When I was a full time blogger, I didn’t set my rates high enough, and I did this at my own detriment. Yes, you have to understand that blog networks can only pay so much for every post, but you shouldn’t undervalue your time. The best bloggers are artists, editors, marketers, and more, and deserve to be compensated accordingly.

When it comes to setting your per post rate, make sure you make your own rules, or you will always find yourself being controlled by one individual or another, and isn’t part of the whole problogging idea to take your destiny in your own hands, and work for yourself?

Originally posted on June 4, 2008 @ 10:23 pm

Problogger Book

Problogger BookChris Garrett and Darren Rowse, two people that I highly respect, and who are both directly responsible for my career and inspiring its continued growth have come together and published a book on blogging called simply enough Problogger.

From Chris Garrett:

The book is our combined experiences in professional blogging. Making a full time income either directly or indirectly by building effective blogs.

I haven’t had a chance to give it a once over yet, as neither Chris nor Darren have sent me the sample chapter which you can get by signing up for the e-mail list on the book’s site. (contact me guys) I do plan on purchasing the book to review it, as well as maybe learn a few more tricks on how to get myself closer to their level.

Here are some things that you will probably learn from the book:

  • How Bloggers Make Money
  • Direct Income Earning vs. Indirect Income Earning methods
  • Why Niches are Important
  • 20 Ingredients for a successful blog post
  • Optimizing advertising
  • Which advertising platforms work best
  • Expert analysis of Technorati’s Top Blogs – why they work

Some other details about the book include that it is 280 pages long, and will be published by Wiley on April 18th and should begin shipping on the 28th. All of the attendees at SOBCon are going to get a copy.

Will it be worth the money, or is this another book that’s a great idea, but gives information that most people can’t replicate due to the ever changing rules online? There is no such thing as timeless advice when it comes to making money online, but Chris Garrett and Darren Rowse are names that I know and trust, so if nothing else, this books should be inspirational.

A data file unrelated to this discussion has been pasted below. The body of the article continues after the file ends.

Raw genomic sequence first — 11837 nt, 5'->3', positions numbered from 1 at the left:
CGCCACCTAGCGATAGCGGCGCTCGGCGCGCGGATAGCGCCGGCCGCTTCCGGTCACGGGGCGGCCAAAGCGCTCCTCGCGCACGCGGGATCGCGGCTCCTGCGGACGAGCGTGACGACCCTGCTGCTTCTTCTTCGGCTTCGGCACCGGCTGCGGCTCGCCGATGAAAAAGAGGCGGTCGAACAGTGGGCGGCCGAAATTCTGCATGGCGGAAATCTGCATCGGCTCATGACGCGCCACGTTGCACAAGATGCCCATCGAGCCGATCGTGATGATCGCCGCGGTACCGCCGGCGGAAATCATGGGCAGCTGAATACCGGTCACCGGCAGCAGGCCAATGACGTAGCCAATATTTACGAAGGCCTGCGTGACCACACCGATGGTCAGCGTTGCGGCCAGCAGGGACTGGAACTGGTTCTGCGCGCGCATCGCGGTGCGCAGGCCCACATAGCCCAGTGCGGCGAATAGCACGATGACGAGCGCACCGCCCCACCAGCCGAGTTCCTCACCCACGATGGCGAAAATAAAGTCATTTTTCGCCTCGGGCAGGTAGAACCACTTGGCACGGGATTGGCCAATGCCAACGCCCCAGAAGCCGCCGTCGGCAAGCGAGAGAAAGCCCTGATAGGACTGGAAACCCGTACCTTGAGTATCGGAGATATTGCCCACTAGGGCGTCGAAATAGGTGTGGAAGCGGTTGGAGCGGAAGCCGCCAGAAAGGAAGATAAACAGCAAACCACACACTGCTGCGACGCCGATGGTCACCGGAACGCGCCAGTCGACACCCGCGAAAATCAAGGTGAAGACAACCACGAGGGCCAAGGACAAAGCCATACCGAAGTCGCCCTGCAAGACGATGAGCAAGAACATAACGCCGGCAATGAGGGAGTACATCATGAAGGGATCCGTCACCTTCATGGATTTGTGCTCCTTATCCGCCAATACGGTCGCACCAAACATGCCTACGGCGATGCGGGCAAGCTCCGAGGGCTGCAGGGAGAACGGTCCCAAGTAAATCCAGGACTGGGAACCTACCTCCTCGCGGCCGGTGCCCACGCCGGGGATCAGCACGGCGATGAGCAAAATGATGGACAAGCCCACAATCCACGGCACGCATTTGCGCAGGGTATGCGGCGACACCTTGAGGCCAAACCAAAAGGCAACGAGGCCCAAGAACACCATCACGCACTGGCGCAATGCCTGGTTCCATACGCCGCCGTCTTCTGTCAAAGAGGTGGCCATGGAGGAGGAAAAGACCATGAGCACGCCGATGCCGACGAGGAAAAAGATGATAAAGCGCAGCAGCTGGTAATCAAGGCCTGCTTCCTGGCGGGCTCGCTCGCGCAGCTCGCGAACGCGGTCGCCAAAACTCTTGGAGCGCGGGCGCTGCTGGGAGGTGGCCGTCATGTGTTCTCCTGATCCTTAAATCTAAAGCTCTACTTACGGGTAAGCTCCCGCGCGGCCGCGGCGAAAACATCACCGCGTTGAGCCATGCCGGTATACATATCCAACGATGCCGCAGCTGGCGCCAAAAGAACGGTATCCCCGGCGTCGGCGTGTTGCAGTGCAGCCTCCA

Originally posted on April 12, 2008 @ 1:17 pm

Don’t Post About Holidays

I can’t tell you how many posts I saw about Easter. I understand that it is a holiday, and that it has a religious slant, but letting me know it is Easter, and hoping I have a good one is really a waste of a post.

There are so many other things you could do to separate yourself from the hundreds of others mentioning the holiday and wishing people well. Tell me something interesting about Easter or connect the Easter theme to your blog. Tell me how the Easter Bunny would make a great blogger, or what my favourite devices would look like if given the Easter colour treatment.

You are wasting time, space, and energy mentioning the holiday and not expanding on it. If you want to fade into the background, then feel free to post about the holidays. If you want to stand out, and capture my attention, use a holiday as a springboard into an amazing post.

Originally posted on March 25, 2008 @ 4:35 pm

Do You Read More Than You Write?

One of the issues that I have is my obsession with learning new things. This obsession leads me to subscribe to way too many blogs in hopes of finding great things that inspire me to write, but it also takes away the time I have for writing. At one point, I was spending half of my day reading a variety of RSS feeds in Bloglines.

I have since cut that down and can go through my daily read list in around an hour or two, but when you add on the forums I participate in, the social networks, and things like Twitter, I am back reading more than writing.

Reading can be a great source of inspiration and content, but I find that living my life, exploring my interests, and disconnecting from my normal routine makes me much more productive than the days where I ingest content all day until I am so overloaded with information, I can’t remember things that happened two minutes ago.

If you are recovering from St. Patrick’s Day partying, and you have the option to get off work early and just recharge and relax, I suggest you use it. Get out of your normal routine, disconnect from the Internet and put pen to paper or fingers to notepad, and just crank out some new, original, interesting posts.

Originally posted on March 18, 2008 @ 12:33 pm